"Every time I get to the line, I'm like, 'A'ja, this could be that one point,' " Wilson said. "Because, I was like, 'Dang, that was awful.' "
It's a measure of Wilson's competitiveness that she dwells more on the one miss than the 20 makes.
"She plays her freaking heart out every single night on both ends," teammate Chelsea Gray said. "My assist-to-turnover ratio might be a little worse if it wasn't for her." -- Voepel
What does Dallas have to do to keep the series alive?
The Wings haven't been able to slow Wilson, but they also have struggled to keep up offensively with the Aces. And once again, Wilson is a big part of that. The WNBA's Defensive Player of the Year for the second season in a row, Wilson's defense has been stellar against the Wings. They are shooting 32% against her as the primary defender, the lowest percentage against any Las Vegas defender.
The Wings shot 37.5% from the field Tuesday, following 43.7% on Sunday. At this point, as good as Las Vegas has been offensively and defensively, Dallas hopes to cool off Wilson a bit or this series ends Friday.
Aces coach Becky Hammon expects the game will be very difficult to win.
"It's extremely hard to close out a team, especially on their home court," she said. "It's hard to simulate that kind of emotion that will be coming from a very angry locker room. I don't want us to be content. We have a lot more work to do." -- Voepel
Sun guard Tiffany Hayes gets to the rack for a tough layup that gives her 30 points for the game.
How will the Sun look to adjust?
Hayes had her way against the Liberty, tying a playoff career high with 30 points on 12-for-19 shooting (5-for-8 from 3). But the rest of Connecticut's offense sputtered, going 15-for-49 (30.6%) from the field.
White said the Sun's offense became stagnant when the Liberty went to their zone, and so her squad will need to create better off-ball movement and move the ball more side to side.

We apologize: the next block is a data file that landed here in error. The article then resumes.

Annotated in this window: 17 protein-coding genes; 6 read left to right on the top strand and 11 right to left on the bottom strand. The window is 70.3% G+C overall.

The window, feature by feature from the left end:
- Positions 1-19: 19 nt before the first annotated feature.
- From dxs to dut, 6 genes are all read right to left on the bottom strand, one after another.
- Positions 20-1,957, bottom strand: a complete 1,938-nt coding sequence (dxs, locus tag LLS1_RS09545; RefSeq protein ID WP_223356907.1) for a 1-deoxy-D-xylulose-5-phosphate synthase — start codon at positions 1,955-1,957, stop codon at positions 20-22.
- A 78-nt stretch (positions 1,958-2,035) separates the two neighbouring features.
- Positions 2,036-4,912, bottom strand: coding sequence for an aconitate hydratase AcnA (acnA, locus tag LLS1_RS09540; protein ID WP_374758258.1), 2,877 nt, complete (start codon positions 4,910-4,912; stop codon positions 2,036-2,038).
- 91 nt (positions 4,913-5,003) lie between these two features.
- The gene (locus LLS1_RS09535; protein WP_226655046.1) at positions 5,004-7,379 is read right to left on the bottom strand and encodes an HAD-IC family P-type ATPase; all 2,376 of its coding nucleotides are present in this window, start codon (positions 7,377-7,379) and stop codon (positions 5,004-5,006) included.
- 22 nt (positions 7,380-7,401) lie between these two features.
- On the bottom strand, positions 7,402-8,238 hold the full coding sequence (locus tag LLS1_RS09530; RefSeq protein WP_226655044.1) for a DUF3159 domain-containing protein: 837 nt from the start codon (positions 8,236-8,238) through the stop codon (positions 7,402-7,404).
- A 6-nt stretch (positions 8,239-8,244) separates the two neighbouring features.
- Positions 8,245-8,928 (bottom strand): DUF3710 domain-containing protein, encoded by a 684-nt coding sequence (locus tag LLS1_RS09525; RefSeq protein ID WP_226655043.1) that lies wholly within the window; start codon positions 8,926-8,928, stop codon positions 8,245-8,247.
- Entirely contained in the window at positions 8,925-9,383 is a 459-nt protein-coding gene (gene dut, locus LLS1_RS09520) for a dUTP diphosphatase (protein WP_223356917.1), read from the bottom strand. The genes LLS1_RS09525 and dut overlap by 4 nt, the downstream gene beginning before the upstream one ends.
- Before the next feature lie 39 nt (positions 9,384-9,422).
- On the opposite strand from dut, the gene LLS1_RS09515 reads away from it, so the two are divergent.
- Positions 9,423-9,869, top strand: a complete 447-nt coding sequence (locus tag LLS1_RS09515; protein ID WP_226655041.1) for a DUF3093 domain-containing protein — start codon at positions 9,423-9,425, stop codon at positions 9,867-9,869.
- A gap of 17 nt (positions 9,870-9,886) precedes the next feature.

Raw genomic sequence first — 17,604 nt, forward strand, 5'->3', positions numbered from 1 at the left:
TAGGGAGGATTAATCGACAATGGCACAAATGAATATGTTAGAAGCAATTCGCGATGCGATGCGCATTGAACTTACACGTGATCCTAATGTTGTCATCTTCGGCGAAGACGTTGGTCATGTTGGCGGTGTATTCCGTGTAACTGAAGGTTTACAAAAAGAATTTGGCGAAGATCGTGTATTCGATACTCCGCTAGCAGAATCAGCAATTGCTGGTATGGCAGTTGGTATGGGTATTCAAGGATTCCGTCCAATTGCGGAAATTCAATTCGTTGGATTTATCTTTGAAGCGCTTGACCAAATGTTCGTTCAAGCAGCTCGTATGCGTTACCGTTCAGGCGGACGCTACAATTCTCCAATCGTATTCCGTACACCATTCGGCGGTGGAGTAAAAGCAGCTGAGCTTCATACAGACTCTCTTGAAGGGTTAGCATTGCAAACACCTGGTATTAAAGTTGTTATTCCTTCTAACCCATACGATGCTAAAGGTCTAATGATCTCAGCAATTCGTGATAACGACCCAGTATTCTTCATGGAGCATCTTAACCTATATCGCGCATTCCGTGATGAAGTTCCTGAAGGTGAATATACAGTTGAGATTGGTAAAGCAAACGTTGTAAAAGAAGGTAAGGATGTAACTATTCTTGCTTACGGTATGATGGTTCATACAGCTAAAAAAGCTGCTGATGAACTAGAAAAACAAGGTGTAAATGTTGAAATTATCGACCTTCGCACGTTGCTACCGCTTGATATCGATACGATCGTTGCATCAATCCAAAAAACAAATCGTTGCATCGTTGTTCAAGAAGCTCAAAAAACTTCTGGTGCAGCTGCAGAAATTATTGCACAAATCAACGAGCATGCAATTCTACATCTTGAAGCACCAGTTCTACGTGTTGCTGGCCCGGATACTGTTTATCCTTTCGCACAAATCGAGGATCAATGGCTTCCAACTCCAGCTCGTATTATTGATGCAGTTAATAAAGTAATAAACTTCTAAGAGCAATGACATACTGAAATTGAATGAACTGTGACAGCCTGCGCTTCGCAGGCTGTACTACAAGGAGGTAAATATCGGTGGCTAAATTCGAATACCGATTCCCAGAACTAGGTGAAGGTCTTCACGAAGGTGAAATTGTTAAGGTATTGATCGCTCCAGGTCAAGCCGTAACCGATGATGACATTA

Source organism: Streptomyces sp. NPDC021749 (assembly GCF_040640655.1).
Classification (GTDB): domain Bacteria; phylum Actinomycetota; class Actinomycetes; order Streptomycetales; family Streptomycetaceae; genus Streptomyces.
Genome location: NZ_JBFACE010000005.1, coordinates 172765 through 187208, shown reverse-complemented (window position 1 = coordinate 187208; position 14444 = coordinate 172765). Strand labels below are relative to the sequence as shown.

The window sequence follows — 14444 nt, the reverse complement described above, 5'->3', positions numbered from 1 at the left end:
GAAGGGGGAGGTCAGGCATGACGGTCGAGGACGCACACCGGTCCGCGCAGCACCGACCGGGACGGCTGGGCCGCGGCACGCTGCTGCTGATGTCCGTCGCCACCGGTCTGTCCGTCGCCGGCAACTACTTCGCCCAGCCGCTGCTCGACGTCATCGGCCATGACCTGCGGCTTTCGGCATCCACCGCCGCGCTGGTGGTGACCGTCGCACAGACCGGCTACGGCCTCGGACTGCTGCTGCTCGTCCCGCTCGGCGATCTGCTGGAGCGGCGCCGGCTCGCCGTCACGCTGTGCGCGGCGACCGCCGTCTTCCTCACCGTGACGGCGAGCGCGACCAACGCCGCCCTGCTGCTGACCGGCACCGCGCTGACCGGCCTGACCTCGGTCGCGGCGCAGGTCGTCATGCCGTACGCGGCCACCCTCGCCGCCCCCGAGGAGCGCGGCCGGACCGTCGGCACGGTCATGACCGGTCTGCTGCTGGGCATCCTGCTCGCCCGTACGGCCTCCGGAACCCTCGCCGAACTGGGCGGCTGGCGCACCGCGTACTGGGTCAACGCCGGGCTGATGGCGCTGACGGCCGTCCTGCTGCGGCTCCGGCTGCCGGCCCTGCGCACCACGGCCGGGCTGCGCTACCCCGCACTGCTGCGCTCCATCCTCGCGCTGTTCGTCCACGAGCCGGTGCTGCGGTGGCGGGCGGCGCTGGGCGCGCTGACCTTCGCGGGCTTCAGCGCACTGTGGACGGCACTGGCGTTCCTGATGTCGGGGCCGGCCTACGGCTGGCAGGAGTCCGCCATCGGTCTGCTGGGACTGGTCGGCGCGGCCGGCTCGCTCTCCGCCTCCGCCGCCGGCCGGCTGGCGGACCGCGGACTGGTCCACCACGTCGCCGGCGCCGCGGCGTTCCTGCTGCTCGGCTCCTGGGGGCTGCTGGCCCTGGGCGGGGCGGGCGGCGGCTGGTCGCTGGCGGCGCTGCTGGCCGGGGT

"All of our stuff will still work against the zone," White said. "We just have to maintain discipline in how we're cutting, where we're cutting, and drawing multiple defenders."
Notably, New York guard Sabrina Ionescu insisted the Liberty don't want to rely on their zone and must continue to improve in their one-on-one defense.
Defensively, White believed her players fell short at keeping New York's players in front of them as the Liberty were aggressive in getting to the rim and the foul line. She said Connecticut needs to run New York off the 3-point line, stay more disciplined defensively and do its best to avoid giving up timely, back-breaking offensive boards to the Liberty. -- Philippou
How did Connecticut respond to Alyssa Thomas falling short of MVP?
Thomas didn't appear in general pregame or postgame media, but her teammates were lifting her up amid the disappointment of finishing second in the MVP race despite finishing with the most first-place votes. Rebecca Allen, Hayes and White discussed the team rallying for Thomas and trying to win for her Tuesday, even as they were disappointed in the MVP result.
White, a former WNBA player, appreciated how such an exciting three-player race for the award was good for the league's growth and represented how stellar the level of play has been this season.
DeWanna Bonner's emotions were more acute given Thomas is her fiancée. She took time to consider her response to a question on what the day was like for her, acknowledging "that's a tough question."
"No discredit to Stewie, because she's the MVP for a reason," Bonner said. "But what Alyssa did this season was unbelievable. So of course, the news was kind of, it was emotional, it was tough for her. Tough for our team. We played for her tonight. ... It was just a really emotional day for us as a team."
Thomas told The Next's Howard Megdal after the game, "I think I'm used to it. I've been snubbed so many times in my career that it's a normal feeling for me. It is what it is. We keep going, we still have an opportunity. We came here, we did what we were supposed to do, which was steal one on their court, and now it's about the two that are at our place." -- Philippou